If this was a “secret” gig, I’m a Victoria’s Secret model. For the fortnight since she pranced in such lingerie on a New York catwalk, Rihanna’s 777 tour – seven cities in seven countries in seven days – has been all over the internet. As publicity stunts go, it’s seen more mileage than Lady Godiva’s horse. The London date, coinciding with the release of the Bajan-born singer’s seventh album, Unapologetic, was the penultimate stop. The only mystery was the venue. Like the others, it was revealed on the day on Twitter. Woo. Hoo.
By this point, cabin fever had reportedly set in among the press pack and contest-winning fans travelling with Rihanna (guess what aircraft she’s chartered? Yup, a 777). Both groups have bemoaned the lack of face time with the star. Really, how much did they expect? Once the 24-year-old arrived on stage, just an hour late, the 777 concept showed remarkably few signs of jetlag, although tossing a co-branded smartphone into the crowd and brazen “shouts” to sponsors proved that Rihanna could always fall back on hosting a shopping channel should her pop career pall. Nor was there any mention of Unapologetic’s controversial duet with her abusive ex, Chris Brown. That’s grabbed enough column inches for now.
An opening threesome of “Cockiness”, “Birthday Cake” and “Talk That Talk” was crotch-clutching, hard-driven R&B. Rihanna prowled and preened in retina-stinging white pyjamas and a black bra. It felt like an imperial visit to a nightclub. So it was. Rihanna usually plays venues 10-fold larger than this 2,000-capacity rock haunt. A triptych of screens blazed with suggestive visuals: X-ray-like images of writhing bodies, Basquiat-style collages and, later, dark animations with a hint of Aubrey Beardsley. For a while, the sights were more intriguing than the sounds.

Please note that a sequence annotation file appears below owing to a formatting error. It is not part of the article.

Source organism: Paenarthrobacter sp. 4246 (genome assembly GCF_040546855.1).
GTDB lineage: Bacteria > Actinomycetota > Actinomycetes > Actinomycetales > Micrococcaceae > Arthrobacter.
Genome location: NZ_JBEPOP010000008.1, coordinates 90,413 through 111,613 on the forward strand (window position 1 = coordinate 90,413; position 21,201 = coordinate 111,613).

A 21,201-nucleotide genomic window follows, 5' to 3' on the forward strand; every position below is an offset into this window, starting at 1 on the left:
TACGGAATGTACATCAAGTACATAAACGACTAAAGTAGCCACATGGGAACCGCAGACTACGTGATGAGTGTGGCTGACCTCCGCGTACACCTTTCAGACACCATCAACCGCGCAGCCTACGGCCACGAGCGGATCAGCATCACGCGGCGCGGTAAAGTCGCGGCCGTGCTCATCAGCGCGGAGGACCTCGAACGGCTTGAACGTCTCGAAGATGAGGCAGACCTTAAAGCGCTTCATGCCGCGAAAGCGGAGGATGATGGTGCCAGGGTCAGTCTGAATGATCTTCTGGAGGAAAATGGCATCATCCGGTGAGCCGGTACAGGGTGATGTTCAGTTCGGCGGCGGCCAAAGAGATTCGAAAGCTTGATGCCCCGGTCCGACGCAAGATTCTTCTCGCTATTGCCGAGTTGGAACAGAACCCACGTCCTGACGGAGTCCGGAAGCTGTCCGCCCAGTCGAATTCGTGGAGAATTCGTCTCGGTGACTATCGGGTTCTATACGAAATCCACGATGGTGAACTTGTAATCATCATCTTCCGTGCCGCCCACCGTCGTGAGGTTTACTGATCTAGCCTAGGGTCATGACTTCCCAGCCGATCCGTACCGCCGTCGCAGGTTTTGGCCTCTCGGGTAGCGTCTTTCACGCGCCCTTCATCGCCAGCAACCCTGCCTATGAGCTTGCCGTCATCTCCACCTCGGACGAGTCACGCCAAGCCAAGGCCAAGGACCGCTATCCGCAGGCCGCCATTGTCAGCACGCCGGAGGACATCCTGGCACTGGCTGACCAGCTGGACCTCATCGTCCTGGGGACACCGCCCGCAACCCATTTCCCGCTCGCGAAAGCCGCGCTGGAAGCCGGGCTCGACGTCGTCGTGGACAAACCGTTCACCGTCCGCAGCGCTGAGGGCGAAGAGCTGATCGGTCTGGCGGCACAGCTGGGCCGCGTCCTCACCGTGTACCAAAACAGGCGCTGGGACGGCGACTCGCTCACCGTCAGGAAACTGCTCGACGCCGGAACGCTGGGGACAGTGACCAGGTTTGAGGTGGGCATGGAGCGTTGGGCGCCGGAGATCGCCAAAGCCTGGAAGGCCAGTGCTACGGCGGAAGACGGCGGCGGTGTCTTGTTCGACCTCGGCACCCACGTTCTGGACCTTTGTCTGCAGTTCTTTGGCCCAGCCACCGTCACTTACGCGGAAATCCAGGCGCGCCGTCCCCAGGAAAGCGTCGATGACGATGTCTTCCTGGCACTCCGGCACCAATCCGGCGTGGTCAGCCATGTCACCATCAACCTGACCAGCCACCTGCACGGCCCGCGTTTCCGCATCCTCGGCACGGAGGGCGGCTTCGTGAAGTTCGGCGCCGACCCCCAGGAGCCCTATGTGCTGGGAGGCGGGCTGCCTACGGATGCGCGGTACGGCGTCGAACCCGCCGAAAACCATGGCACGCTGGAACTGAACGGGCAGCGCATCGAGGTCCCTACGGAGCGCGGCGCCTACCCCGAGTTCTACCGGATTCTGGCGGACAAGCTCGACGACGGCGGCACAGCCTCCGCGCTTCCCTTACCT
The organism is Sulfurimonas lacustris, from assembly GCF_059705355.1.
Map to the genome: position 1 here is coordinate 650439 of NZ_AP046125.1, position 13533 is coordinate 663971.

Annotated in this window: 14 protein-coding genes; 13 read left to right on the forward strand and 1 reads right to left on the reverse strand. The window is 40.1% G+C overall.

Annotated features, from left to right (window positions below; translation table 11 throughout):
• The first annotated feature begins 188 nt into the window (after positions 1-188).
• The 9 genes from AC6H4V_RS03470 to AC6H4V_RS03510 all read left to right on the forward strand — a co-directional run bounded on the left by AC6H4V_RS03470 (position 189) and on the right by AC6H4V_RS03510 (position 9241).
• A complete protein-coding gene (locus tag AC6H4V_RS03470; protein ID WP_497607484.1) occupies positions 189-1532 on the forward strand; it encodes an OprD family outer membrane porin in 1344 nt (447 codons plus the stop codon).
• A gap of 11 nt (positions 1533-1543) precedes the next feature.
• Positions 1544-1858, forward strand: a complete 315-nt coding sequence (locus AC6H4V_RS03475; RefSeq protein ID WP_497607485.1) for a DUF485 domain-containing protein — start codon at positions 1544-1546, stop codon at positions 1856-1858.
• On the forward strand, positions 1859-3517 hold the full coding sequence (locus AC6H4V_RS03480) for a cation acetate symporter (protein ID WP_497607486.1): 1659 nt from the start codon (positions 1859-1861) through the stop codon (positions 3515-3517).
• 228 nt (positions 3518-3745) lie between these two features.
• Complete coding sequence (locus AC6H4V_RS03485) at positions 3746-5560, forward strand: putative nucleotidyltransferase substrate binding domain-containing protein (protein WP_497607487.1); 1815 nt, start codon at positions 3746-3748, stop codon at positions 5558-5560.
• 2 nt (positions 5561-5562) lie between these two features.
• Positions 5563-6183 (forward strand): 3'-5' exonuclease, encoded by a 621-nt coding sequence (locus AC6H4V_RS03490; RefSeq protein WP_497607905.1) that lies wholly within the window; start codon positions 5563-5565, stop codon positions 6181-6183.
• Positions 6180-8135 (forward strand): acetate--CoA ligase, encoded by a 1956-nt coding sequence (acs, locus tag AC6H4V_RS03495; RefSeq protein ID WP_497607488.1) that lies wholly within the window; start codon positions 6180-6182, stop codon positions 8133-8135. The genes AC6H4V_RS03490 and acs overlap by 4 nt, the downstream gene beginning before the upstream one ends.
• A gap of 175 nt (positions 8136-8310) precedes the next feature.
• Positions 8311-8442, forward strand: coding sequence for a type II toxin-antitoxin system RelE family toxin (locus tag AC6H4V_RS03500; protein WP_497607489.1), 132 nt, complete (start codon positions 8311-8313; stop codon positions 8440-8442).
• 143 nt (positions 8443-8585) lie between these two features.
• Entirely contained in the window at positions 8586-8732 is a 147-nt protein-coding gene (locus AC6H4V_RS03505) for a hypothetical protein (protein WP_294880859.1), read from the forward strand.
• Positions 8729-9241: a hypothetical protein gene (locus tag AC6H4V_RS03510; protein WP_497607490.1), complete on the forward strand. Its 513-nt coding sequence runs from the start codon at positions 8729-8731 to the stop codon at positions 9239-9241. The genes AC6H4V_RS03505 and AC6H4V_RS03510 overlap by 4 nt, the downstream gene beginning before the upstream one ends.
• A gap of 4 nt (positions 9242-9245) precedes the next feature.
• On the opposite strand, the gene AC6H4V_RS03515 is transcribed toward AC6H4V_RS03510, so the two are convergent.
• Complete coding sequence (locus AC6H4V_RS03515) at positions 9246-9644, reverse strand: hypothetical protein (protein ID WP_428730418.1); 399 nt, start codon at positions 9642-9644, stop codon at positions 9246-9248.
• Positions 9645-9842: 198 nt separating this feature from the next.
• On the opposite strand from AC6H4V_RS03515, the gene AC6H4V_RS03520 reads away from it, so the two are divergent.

“Man Down”, the retro-reggae murder ballad, made best use of Rihanna’s band and brought the most character out in her voice – otherwise bolstered by backing singers and, it seemed, pre-recorded tracks. “Only Girl (In the World”), Rihanna the teasing rave soubrette, was a dancefloor demand for fealty. “Phresh Out the Runway”, a new song, had a fizzy gangsta shuffle; “Run This Town”, the Jay-Z number, pure hip-hop swagger. A soapy acoustic interlude – Rihanna switching into Mary J Blige-lite mode – confirmed that she’s by no means an exceptional vocalist, but then it’s the package that counts.
This brisk but enjoyable performance was as much about product placement as music, Rihanna being the most marketable asset. Yet that’s not to carp. The industry needs a buck; pop needs its personalities. Despite the exclusivity of the event, one secret of Rihanna’s success – exemplified here in the gilded rock-reggae of “Umbrella”, the thumpingly hedonistic anthem “We Found Love” and even the platitudes of “Diamonds” – is that she taps into the simple longings of street dreams, that her “glamour” appears, in a word, accessible.